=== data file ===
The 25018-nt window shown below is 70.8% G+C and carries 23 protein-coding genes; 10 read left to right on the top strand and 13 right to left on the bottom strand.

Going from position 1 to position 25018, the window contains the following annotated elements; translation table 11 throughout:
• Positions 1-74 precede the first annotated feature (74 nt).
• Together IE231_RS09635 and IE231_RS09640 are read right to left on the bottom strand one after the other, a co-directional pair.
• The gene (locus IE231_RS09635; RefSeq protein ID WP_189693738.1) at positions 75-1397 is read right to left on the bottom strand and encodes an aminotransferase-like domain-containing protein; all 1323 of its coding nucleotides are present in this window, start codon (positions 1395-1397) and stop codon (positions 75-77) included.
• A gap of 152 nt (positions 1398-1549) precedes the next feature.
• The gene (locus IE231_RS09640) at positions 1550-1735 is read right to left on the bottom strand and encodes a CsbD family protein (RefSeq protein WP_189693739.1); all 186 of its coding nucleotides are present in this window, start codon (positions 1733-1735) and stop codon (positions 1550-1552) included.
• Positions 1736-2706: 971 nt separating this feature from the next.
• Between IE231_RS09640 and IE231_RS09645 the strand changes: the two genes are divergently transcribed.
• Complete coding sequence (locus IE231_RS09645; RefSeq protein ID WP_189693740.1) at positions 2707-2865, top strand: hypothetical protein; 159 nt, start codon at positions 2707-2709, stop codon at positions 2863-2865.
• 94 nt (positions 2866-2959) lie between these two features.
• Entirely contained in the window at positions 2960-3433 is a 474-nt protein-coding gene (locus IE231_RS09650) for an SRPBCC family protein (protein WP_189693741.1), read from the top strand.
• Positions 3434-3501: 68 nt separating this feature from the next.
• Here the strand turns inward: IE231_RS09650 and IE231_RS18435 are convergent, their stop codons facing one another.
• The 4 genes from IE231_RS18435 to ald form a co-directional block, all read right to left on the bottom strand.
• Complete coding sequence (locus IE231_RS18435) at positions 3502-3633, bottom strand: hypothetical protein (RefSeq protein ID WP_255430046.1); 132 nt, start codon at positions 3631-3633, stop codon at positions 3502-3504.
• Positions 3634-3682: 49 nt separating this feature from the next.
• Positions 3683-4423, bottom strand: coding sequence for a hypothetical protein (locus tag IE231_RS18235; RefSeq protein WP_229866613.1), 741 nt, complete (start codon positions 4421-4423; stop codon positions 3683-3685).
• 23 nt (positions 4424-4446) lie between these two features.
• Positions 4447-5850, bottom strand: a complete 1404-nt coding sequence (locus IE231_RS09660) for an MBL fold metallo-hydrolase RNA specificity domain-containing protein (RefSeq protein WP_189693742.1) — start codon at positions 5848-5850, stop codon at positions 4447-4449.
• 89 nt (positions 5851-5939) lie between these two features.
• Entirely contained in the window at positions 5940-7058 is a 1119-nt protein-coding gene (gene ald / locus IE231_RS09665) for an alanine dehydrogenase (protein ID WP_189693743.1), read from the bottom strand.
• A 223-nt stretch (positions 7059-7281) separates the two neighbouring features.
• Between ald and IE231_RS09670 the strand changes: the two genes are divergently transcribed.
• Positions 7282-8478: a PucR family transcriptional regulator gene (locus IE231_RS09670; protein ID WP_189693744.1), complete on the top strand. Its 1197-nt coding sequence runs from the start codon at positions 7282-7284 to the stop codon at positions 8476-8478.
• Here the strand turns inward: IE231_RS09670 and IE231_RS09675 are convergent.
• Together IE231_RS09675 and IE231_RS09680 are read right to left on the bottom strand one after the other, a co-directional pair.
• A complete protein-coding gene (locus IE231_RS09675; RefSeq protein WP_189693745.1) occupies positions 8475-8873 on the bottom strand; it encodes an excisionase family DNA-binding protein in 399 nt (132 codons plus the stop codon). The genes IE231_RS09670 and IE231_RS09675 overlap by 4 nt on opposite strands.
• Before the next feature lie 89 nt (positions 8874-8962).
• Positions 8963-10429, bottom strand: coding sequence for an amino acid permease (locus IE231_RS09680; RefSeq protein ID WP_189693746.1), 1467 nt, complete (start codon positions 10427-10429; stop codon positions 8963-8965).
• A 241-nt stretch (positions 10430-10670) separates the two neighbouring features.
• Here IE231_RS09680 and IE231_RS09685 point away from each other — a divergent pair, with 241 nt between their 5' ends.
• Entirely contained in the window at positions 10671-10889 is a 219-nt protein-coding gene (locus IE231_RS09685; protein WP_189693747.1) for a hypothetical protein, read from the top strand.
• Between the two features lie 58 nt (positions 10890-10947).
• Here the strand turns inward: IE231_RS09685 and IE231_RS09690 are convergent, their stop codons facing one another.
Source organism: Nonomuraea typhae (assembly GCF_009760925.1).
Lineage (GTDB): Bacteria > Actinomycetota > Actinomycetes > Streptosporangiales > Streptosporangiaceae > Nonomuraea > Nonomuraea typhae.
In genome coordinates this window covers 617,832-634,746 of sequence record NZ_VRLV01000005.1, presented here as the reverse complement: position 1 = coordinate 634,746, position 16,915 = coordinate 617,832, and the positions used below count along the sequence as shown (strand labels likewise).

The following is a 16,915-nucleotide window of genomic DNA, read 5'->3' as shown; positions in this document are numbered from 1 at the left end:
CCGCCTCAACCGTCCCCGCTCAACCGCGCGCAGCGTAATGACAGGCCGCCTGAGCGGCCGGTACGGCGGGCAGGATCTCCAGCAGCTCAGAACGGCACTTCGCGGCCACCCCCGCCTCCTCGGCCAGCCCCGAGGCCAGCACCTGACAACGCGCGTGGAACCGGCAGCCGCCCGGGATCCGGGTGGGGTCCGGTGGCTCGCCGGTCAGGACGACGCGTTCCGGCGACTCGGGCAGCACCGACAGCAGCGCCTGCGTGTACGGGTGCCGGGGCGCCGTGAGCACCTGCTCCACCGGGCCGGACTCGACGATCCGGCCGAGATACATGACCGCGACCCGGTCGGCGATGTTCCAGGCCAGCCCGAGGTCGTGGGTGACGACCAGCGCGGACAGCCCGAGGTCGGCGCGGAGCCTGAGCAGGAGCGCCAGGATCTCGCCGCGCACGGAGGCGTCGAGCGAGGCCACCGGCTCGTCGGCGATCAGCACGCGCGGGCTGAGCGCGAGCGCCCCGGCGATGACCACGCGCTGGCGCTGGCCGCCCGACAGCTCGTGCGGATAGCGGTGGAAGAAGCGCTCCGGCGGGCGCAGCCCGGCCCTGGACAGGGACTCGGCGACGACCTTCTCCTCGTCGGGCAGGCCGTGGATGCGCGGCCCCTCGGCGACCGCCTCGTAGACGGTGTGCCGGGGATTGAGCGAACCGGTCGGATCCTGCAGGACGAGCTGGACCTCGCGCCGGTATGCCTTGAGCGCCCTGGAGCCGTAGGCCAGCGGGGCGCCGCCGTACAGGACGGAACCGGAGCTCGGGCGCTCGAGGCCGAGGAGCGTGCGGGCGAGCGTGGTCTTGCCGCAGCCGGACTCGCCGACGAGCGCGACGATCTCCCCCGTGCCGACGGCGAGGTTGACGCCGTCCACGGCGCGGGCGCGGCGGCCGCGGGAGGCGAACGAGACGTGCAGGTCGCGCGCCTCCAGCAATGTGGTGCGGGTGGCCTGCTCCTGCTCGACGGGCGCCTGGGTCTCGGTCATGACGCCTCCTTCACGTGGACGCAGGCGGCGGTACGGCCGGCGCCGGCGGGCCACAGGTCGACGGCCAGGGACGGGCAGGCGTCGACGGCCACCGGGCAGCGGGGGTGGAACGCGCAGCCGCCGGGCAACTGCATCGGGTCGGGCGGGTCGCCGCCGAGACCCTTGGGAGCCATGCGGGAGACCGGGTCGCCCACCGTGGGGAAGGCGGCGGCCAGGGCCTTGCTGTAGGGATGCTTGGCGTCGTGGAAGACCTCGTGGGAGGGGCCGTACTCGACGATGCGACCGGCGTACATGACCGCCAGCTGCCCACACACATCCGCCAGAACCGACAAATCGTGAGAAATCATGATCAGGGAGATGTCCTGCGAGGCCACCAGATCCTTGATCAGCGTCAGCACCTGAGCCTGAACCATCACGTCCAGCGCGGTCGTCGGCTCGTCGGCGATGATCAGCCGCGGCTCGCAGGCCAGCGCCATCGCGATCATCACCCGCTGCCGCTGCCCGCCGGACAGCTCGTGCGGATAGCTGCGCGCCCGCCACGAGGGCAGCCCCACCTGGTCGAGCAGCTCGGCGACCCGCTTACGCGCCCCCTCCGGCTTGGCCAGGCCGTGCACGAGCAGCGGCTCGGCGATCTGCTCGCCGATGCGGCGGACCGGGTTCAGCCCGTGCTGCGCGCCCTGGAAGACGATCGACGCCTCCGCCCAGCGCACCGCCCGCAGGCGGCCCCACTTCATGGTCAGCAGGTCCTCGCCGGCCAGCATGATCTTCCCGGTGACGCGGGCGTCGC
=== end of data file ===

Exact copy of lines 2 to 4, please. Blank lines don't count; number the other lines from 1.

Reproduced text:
Going from position 1 to position 25018, the window contains the following annotated elements; translation table 11 throughout:
• Positions 1-74 precede the first annotated feature (74 nt).
• Together IE231_RS09635 and IE231_RS09640 are read right to left on the bottom strand one after the other, a co-directional pair.